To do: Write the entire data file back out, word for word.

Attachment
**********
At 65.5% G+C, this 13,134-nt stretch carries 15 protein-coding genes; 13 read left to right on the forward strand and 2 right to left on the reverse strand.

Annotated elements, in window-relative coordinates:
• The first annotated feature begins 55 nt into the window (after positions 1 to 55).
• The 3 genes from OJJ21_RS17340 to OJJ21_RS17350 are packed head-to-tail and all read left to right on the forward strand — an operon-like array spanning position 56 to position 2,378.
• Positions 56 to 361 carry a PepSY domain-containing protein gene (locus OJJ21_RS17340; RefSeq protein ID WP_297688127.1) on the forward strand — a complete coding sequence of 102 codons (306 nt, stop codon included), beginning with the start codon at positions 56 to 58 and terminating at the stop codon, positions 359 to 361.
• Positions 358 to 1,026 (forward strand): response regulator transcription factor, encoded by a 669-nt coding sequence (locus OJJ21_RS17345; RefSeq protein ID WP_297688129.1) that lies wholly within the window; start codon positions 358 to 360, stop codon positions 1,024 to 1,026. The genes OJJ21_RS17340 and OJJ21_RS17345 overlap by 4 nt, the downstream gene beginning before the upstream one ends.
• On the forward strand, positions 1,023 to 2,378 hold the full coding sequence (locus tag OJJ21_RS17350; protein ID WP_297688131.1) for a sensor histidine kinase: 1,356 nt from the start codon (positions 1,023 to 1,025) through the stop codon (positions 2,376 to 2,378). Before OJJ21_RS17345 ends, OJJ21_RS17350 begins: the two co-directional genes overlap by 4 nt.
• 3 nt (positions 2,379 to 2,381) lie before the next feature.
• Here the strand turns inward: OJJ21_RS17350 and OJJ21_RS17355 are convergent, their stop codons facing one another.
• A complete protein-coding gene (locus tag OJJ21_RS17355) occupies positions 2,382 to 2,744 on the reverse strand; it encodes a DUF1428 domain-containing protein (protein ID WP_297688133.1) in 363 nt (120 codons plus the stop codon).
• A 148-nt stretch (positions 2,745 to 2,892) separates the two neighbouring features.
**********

At 65.5% G+C, this 13,134-nt stretch carries 15 protein-coding genes; 13 read left to right on the forward strand and 2 right to left on the reverse strand.

Annotated elements, in window-relative coordinates:
• The first annotated feature begins 55 nt into the window (after positions 1 to 55).
• The 3 genes from OJJ21_RS17340 to OJJ21_RS17350 are packed head-to-tail and all read left to right on the forward strand — an operon-like array spanning position 56 to position 2,378.
• Positions 56 to 361 carry a PepSY domain-containing protein gene (locus OJJ21_RS17340; RefSeq protein ID WP_297688127.1) on the forward strand — a complete coding sequence of 102 codons (306 nt, stop codon included), beginning with the start codon at positions 56 to 58 and terminating at the stop codon, positions 359 to 361.
• Positions 358 to 1,026 (forward strand): response regulator transcription factor, encoded by a 669-nt coding sequence (locus OJJ21_RS17345; RefSeq protein ID WP_297688129.1) that lies wholly within the window; start codon positions 358 to 360, stop codon positions 1,024 to 1,026. The genes OJJ21_RS17340 and OJJ21_RS17345 overlap by 4 nt, the downstream gene beginning before the upstream one ends.
• On the forward strand, positions 1,023 to 2,378 hold the full coding sequence (locus tag OJJ21_RS17350; protein ID WP_297688131.1) for a sensor histidine kinase: 1,356 nt from the start codon (positions 1,023 to 1,025) through the stop codon (positions 2,376 to 2,378). Before OJJ21_RS17345 ends, OJJ21_RS17350 begins: the two co-directional genes overlap by 4 nt.
• 3 nt (positions 2,379 to 2,381) lie before the next feature.
• Here the strand turns inward: OJJ21_RS17350 and OJJ21_RS17355 are convergent, their stop codons facing one another.
• A complete protein-coding gene (locus tag OJJ21_RS17355) occupies positions 2,382 to 2,744 on the reverse strand; it encodes a DUF1428 domain-containing protein (protein ID WP_297688133.1) in 363 nt (120 codons plus the stop codon).
• A 148-nt stretch (positions 2,745 to 2,892) separates the two neighbouring features.